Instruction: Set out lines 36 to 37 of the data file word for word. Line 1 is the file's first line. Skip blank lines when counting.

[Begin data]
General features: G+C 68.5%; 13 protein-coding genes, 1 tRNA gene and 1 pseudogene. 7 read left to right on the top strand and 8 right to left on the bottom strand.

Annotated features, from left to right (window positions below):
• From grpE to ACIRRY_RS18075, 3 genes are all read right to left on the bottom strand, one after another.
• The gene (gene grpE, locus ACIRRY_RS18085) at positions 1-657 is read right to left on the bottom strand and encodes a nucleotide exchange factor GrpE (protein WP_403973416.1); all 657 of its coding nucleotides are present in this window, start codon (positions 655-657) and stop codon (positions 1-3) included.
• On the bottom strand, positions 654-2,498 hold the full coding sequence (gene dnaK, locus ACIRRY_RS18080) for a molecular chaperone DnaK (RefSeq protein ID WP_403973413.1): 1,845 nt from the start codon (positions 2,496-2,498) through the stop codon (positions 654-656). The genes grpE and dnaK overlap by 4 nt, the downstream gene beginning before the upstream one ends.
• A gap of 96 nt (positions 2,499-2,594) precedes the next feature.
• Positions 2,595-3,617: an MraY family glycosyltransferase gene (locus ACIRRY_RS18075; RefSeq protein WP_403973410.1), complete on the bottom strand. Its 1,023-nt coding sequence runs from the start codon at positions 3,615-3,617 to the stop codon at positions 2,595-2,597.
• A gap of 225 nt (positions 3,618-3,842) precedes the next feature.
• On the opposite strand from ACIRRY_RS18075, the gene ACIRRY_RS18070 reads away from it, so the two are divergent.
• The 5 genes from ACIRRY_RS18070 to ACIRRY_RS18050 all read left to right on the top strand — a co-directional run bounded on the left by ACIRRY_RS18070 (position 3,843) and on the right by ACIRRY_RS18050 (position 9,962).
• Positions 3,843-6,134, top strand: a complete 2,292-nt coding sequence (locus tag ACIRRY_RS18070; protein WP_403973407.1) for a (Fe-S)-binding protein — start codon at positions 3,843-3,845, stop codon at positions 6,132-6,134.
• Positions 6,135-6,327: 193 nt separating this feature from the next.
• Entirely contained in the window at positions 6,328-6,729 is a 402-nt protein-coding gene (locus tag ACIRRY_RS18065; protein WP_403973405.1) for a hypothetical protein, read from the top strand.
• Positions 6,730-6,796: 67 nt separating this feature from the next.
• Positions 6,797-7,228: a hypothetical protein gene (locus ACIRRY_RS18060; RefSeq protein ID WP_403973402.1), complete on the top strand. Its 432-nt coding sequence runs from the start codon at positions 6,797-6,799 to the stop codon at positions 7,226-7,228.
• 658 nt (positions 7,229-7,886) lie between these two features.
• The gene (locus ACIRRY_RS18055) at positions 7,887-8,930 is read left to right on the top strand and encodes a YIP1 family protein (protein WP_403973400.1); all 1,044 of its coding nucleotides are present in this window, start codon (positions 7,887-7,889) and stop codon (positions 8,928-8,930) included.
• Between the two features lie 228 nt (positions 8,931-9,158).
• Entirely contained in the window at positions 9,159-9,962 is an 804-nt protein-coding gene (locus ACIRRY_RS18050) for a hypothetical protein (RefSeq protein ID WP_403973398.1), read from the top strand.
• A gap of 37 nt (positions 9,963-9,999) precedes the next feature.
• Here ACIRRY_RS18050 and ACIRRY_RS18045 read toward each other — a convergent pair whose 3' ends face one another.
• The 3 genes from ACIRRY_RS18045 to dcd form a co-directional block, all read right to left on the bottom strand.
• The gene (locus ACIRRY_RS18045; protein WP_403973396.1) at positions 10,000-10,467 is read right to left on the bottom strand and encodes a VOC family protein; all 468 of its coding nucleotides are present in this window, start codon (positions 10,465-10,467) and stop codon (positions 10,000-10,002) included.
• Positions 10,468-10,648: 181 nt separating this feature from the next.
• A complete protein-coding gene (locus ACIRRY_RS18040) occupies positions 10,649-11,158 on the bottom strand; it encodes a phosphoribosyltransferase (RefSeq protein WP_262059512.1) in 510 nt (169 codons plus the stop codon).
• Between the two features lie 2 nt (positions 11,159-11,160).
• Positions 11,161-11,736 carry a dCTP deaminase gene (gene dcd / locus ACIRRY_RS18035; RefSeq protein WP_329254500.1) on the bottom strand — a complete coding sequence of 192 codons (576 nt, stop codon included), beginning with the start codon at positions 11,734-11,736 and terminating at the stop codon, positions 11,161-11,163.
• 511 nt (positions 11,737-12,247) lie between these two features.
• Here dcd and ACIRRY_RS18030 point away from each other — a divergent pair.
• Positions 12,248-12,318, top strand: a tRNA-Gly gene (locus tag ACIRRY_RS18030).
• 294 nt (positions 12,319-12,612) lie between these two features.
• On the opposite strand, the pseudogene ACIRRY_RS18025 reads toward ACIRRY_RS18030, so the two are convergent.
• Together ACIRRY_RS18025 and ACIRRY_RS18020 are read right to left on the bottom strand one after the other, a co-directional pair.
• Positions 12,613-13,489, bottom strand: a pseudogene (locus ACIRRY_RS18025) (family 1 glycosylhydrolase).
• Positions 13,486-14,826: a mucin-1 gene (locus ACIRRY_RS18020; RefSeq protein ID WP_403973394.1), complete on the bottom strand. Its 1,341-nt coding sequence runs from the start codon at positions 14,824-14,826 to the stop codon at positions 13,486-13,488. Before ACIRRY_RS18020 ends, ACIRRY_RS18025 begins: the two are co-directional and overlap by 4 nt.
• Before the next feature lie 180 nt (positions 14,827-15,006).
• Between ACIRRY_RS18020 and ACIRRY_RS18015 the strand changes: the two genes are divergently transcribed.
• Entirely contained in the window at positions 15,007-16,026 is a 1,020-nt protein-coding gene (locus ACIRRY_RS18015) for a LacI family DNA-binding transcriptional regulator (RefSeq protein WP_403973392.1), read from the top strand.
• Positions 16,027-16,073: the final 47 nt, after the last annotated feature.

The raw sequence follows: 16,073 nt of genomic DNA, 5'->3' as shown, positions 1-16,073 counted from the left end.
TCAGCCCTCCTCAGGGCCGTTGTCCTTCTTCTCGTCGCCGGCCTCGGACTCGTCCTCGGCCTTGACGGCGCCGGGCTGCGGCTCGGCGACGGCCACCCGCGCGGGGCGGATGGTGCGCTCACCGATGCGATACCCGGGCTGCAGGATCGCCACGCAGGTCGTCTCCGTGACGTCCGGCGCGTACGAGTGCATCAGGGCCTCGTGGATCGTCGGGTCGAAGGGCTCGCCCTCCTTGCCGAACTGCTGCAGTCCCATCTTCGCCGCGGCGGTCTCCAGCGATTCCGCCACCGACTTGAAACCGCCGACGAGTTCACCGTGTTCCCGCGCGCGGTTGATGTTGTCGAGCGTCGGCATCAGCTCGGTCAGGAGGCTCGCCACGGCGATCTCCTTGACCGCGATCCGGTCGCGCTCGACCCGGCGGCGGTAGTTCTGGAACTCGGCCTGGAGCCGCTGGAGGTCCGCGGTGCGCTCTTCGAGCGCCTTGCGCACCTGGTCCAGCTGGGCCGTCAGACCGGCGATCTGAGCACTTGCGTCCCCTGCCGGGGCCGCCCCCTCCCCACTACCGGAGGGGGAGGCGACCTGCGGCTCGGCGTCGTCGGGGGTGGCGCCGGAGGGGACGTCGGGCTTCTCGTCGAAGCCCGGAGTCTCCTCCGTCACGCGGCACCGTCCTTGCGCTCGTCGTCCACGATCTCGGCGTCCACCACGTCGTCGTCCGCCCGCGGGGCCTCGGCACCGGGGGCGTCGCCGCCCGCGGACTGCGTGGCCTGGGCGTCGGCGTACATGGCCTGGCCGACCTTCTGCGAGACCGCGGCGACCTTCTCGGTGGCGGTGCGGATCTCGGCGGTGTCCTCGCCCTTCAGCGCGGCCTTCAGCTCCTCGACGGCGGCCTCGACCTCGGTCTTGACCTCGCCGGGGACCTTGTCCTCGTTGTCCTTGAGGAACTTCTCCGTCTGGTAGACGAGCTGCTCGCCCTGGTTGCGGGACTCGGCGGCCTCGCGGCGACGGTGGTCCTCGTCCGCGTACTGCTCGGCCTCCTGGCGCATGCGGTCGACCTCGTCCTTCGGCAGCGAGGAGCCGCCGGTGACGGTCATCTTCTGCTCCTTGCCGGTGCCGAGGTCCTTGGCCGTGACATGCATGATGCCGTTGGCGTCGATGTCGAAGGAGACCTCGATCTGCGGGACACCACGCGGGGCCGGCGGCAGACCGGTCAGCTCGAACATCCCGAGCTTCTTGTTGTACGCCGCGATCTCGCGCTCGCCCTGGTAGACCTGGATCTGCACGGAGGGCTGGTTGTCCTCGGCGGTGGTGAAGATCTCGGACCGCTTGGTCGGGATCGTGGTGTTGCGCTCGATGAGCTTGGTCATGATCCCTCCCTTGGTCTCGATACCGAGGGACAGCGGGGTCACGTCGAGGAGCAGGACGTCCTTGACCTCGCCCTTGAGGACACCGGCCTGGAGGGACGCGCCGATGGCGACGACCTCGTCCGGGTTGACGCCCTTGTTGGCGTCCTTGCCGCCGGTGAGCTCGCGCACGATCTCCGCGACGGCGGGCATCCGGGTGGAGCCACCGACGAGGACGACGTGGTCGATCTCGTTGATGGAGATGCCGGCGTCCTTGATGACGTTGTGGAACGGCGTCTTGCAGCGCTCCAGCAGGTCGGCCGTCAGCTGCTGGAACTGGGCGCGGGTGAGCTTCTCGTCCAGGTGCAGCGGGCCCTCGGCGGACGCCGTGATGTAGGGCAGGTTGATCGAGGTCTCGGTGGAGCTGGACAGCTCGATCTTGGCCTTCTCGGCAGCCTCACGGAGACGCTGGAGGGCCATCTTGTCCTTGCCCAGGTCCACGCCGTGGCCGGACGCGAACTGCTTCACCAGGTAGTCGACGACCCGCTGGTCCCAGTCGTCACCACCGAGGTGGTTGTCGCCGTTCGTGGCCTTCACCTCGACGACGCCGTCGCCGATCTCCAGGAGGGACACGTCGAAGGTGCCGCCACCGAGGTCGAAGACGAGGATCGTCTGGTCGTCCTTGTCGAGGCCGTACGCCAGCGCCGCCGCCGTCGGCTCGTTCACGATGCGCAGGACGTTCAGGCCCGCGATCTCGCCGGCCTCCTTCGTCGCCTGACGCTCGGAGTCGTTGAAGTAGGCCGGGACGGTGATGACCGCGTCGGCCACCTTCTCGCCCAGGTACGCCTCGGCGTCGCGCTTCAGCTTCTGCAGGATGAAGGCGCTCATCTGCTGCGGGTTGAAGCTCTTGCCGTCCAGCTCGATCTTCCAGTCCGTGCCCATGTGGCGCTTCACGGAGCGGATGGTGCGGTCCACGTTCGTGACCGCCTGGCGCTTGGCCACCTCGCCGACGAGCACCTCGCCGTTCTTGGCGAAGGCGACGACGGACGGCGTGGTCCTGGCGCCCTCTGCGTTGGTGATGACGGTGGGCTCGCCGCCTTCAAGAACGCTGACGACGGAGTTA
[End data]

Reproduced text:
• Before the next feature lie 180 nt (positions 14,827-15,006).
• Between ACIRRY_RS18020 and ACIRRY_RS18015 the strand changes: the two genes are divergently transcribed.